Published in the Contra Costa Times (Walnut Creek, California) on April 7, 1999

www.a mom and more

Webzine celebrates being a wife, parent and friend


WHAT A CONCEPT: Moms are people, too! It’s a philosophy many people have yet to come to terms with, but one who has is Nancy Price of Walnut Creek. She actually believes that moms have interests other than making lunches, playing Candyland and learning the best ways to take out spit-up stains.

All you have to do is click on to the webzine she co-founded — — to find out exactly what Price thinks is important to women who happen to be moms.

And she should know. She has two small daughters and a baby boy due in July. And she frankly admits that’s she not the type of mom who can easily spend all her time playing house on the floor with the kids.

“I think it’s really important for men and women — especially moms — to continue to do things that maintain their interests,” she says recently from her home. “I don’t think they should devote their entire lives to serve one person. I think it’s important mothers have their own lives.”

After becoming a mother five years ago, Price says she found a lot of her friends assumed she’d never go to a concert again, much less go to movies. “They thought my television viewing would be limited to soap operas and ‘Barney.'”

And a lot of people, she says, “may feel it’s not fair to their children if they have a life, too.”

Price worked full time for a band management company until the end of 1997 and since then has been home with her girls.

“I have to work, but I love to do things with the kids; we cook together, go to the park, take walks.”

She created her first pregnancy Web site, following it in November with Myria, a webzine that is a hybrid of a woman’s magazine and a parenting magazine.

The name is derived from “myriad,” which, Price says, “is unique. It sounds feminine. It’s the myriad things you are: mother, wife, friend.”

The concept, too, is unique, Price adds.

“I didn’t think there’d be a lot of competition. There are a lot of mother sites, but most are parenting-oriented.”

Click onto and you’ll find advice to take a hot bath, go on a little mini-retreat, catch your breath. The subjects include relationships and parenting, health/style/fitness, arts/travel/leisure, “Time for You,” and the world. There are about 400 pages on the site, and 70 bulletin boards. Myria grows by the week.

Price created her webzine with partner Betsy Gartrell-Judd, who lives in Ohio and whom Price has never met. The pair hooked up through an e-mail discussion group after their daughters were born the same day in March of 1996.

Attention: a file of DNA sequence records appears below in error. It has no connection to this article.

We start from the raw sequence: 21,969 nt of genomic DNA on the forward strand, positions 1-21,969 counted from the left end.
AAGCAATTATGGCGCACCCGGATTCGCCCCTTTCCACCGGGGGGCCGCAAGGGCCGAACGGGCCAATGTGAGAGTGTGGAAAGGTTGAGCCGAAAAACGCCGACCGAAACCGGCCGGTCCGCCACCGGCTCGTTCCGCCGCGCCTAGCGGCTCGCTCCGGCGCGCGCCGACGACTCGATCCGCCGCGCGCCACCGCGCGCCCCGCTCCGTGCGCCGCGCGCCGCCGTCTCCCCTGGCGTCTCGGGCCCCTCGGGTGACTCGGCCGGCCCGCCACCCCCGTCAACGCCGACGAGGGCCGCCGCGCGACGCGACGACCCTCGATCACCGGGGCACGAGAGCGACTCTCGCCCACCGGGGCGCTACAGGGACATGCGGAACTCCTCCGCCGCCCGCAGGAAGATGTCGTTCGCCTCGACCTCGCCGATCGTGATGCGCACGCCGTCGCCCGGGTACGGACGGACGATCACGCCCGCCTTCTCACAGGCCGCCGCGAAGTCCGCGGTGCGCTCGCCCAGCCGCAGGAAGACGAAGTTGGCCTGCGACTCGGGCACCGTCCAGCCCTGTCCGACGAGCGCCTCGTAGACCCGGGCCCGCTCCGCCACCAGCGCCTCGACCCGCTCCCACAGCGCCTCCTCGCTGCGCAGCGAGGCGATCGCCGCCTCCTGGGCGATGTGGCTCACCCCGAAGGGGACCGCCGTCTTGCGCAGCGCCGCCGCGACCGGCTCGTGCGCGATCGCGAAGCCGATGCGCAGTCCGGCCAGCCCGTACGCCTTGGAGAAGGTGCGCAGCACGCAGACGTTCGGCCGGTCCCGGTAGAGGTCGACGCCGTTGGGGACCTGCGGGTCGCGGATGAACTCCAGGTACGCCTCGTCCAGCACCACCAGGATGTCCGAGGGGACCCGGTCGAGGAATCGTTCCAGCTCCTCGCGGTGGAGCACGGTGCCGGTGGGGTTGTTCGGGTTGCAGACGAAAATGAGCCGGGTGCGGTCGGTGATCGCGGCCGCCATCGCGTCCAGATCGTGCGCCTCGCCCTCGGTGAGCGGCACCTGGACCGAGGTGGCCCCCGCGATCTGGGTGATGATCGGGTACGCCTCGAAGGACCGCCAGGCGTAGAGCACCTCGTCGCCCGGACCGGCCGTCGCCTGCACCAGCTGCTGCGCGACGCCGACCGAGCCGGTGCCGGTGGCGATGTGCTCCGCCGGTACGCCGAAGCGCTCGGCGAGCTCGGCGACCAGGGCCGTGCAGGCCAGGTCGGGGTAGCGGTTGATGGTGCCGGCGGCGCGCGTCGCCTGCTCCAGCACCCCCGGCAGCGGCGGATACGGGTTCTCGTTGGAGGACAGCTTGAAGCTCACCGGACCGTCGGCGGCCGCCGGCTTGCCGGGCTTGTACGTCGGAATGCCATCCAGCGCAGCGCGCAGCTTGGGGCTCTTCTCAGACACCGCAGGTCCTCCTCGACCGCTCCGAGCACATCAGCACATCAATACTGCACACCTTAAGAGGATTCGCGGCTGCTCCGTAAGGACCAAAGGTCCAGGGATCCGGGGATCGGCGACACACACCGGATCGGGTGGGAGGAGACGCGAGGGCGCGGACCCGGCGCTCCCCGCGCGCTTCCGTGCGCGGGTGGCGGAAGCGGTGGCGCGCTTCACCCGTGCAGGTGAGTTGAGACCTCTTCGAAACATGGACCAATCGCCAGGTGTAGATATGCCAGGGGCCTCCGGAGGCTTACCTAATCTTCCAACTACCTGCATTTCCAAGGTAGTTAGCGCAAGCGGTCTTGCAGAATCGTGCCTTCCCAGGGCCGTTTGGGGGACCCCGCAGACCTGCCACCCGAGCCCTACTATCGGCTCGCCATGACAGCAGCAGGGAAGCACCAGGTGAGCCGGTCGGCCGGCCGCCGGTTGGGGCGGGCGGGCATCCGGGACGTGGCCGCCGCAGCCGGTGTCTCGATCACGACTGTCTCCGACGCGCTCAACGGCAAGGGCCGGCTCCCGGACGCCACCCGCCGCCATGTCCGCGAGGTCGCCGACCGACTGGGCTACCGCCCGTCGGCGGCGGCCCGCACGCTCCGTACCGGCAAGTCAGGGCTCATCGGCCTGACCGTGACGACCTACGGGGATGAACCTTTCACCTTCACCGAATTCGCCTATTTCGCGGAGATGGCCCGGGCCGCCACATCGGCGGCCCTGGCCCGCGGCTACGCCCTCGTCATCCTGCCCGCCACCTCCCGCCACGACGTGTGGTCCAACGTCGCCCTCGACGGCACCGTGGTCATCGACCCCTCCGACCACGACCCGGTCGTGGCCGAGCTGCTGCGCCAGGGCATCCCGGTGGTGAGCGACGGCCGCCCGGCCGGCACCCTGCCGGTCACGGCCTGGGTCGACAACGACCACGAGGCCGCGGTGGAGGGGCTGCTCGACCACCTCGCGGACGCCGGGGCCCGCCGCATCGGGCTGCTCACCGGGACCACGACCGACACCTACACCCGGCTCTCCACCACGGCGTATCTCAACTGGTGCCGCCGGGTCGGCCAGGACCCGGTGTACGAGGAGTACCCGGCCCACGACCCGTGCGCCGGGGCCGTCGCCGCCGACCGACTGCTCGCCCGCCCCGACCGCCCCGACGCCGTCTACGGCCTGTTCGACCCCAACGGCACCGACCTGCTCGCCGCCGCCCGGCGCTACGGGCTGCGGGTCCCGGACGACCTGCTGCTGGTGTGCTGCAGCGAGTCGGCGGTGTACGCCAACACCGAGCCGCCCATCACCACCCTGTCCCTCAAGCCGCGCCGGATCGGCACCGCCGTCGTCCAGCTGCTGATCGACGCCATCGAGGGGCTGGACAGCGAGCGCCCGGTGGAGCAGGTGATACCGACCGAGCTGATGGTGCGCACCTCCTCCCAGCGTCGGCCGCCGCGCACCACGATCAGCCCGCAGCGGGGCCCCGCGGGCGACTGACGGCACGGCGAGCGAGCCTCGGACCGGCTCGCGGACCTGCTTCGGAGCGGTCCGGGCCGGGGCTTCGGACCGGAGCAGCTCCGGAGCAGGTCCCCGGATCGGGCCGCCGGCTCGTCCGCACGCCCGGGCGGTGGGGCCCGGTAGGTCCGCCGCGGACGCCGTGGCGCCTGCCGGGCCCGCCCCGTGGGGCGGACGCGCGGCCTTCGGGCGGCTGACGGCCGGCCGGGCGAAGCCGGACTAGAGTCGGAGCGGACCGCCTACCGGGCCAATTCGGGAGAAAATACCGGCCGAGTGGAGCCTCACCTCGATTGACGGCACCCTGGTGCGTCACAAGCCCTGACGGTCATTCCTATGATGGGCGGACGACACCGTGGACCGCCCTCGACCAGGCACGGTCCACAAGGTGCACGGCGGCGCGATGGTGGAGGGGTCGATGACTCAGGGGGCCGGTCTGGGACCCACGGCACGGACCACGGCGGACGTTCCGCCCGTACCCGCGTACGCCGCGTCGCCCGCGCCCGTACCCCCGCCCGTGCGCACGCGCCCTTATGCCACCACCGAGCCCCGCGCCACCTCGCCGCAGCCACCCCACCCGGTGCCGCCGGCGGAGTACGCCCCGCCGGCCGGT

“I’d love to meet Betsy some day, but there are no plans to do it right now,” Price says.

However, the two are almost closer than regular business partners. By the time Price logs onto the computer by 8 a.m. every morning, Gartrell-Judd has had a three hour jump on her.

Price and her partner e-mail back and forth constantly, Price from her small book-lined office in the back of her house, where she sits at her computer — usually with a child on her lap and another coloring at a small table in front of her desk.

Price handles most of the technical aspects of the zine, including the page design, while Gartrell-Judd handles much of the marketing side. Both write for it and work with other contributors, most of whom get paid only in publicity. Writers include Jennifer Louden (“The Women’s Comfort Book”), Ann Douglas (“The Unofficial Guide to Childcare” and “Baby Science: How Babies Really Work”), Jonni McCoy (“Miserly Moms — Living on One Income in a Two Income Economy”) and “The Mommies” Caryl Kristensen and Marilyn Kentz, who wrote “The Mother Load.”

A 1987 Miramonte High School graduate, Price grew up in Orinda and basically taught herself how to use a computer (though she remembers first becoming acquainted in fourth grade at Glorietta Elementary School).

Price met her Welsh husband, Steve, when he was touring the clubs with his band (he’s a drummer) soon after she graduated, and moved to England with him for two years, where they married. He’s now a construction supervisor here.

When Price decided to work from home, her experience as a freelance journalist and photographer (mostly for music fan magazines) all came into play when she and Gartrell-Judd created Myria. And the feedback has been tremendous “and unexpected,” she says. The site gets about 30,000 readers monthly. And, the first month they were up, Yahoo choose Myria as a pick of the week.

The webzine is completely self-financed, though it earns some money through affiliate agreements and banner ads (such as e-Toys), and it gets a commission on sales. The women are not covering costs yet, but hope to be making money by their one-year anniversary.

“But we didn’t start it to make money,” Price says. “We wanted to do it to be creative and unique.”

Though Myria takes up much of her time, Price also launched another new Web site in March: A glance at the index shows articles ranging from intimacy during pregnancy, to an explanation of APGAR scores, to a “hip mama’s layette.”

“It’s familiar territory,” she says.